Friday, October 24, 2014

Review # 144: "Planetary"

"Planetary" is a love letter to pop fiction. From superheroes to monster movies to spy thrillers, it touches on so much. But instead of leaving things as they are, writer Warren Ellis and artist John Cassaday take to the project like master chefs. They offer a classic flavour with a bold new twist: What if all these wonders existed in society, yet were hidden from the public eye? Such is the heart of the Planetary organization: documenting the "true" history of the world.

From DC heroes like Superman, Wonder Woman and Green Lantern to Marvel icons like Thor, the Hulk and the Fantastic Four, the reinterpretations of "Planetary" are brilliant. Seen through the eyes of superhuman archeologists Elijah Snow, Jakita Wagner and The Drummer, fictional worlds become a lot more frightening. Particularly Ellis' version of the Fantastic Four, distorted reflections of their original selves.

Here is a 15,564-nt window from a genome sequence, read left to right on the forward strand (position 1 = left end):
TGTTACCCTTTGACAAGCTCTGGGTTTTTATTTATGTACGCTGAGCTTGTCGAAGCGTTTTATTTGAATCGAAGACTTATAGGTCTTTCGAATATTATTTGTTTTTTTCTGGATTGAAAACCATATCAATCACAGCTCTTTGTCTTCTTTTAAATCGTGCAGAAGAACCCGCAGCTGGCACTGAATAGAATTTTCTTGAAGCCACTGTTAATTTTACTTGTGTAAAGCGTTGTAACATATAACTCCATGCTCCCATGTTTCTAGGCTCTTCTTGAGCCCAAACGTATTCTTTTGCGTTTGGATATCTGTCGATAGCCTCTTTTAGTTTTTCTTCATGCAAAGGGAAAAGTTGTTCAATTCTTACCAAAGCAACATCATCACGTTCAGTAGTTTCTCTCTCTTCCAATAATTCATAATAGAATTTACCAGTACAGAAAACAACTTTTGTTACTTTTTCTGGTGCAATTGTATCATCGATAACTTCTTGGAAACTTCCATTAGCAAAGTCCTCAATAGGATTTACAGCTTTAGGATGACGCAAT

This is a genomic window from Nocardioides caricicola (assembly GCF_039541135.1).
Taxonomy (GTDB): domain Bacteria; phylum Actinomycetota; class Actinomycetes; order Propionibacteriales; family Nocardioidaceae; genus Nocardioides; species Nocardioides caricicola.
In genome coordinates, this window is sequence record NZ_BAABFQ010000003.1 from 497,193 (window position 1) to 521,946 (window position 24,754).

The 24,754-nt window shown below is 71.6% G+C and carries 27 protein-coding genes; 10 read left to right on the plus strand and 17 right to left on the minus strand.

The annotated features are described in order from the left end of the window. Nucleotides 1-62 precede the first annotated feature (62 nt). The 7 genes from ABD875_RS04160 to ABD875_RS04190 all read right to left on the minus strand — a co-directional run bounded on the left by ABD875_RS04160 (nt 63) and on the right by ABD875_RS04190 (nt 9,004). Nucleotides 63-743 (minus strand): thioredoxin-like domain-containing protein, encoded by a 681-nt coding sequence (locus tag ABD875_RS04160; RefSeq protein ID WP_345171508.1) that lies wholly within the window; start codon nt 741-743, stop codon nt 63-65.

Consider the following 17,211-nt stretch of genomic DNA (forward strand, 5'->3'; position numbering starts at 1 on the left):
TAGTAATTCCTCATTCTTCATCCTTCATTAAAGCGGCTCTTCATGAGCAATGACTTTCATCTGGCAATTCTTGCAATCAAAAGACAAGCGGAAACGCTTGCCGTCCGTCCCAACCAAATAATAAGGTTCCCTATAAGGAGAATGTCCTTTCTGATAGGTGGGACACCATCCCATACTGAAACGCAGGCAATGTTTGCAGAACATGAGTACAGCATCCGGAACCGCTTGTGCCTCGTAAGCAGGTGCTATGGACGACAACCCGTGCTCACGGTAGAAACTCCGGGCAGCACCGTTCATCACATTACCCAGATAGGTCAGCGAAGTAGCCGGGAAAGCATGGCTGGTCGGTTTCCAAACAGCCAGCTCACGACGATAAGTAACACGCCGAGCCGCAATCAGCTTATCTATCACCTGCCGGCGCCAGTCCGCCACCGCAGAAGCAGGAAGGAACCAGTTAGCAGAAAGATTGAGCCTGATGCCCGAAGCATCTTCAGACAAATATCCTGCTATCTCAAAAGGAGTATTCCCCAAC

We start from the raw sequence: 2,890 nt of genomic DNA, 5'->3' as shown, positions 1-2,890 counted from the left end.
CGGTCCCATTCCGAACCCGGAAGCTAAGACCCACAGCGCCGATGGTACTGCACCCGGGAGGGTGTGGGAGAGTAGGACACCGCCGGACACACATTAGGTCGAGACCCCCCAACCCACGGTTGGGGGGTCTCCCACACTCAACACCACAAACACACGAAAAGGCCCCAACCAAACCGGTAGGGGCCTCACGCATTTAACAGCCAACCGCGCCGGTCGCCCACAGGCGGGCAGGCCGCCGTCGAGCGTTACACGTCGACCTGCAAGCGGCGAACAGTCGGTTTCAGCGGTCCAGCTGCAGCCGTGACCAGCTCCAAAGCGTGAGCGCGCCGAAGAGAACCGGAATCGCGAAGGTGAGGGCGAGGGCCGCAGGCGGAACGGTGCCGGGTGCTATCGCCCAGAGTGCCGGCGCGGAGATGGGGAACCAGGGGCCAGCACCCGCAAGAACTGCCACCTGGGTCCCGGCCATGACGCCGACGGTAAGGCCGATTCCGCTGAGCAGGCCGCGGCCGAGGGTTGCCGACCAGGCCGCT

I never expected to find an angle of horror in Marvel's first superteam, but Ellis manages to shine a spotlight directly upon how dark they could be conceptually. Impressive, since he beat Mark Millar to the punch who did the same thing a few years later in the introduction of Marvel Zombies. "The Four" here are a nightmare. Malicious and remorseless, they're the reason why this segment of DC's multiverse is as bleak as it is. Simply put, these are some of the most chilling villains I have come across in a comic. That's impressive.

"Planetary" is not limited to an examination of superheroes. How does Dracula fit into this universe? Sherlock Holmes? James Bond? Tarzan? Godzilla? They're all there. It's an "anything goes" mentality. Each concept is broken apart issue-by-issue, and can be read individually or as part of the greater whole. Again, it's amazing how Ellis approaches these ideas from a different angle. A group visits Monster Island, seeing the remains of giant beasts and walking through them; Dracula and Sherlock Holmes in the same place for a plausible reason within the fiction; It's mind-blowing.

And then there's Cassaday's art. I'm a big fan of his work, and this omnibus - which covers years of material - shows his progression from great artist to one of the best. Comparing his work on faces in particular. For my money, Cassaday is the best in the business when it comes to that department and seeing marked improvements in his style is a joy.

I recommend "Planetary" heartily. It will change the way you think about many-a-character you've seen before.

Rating: 10/10

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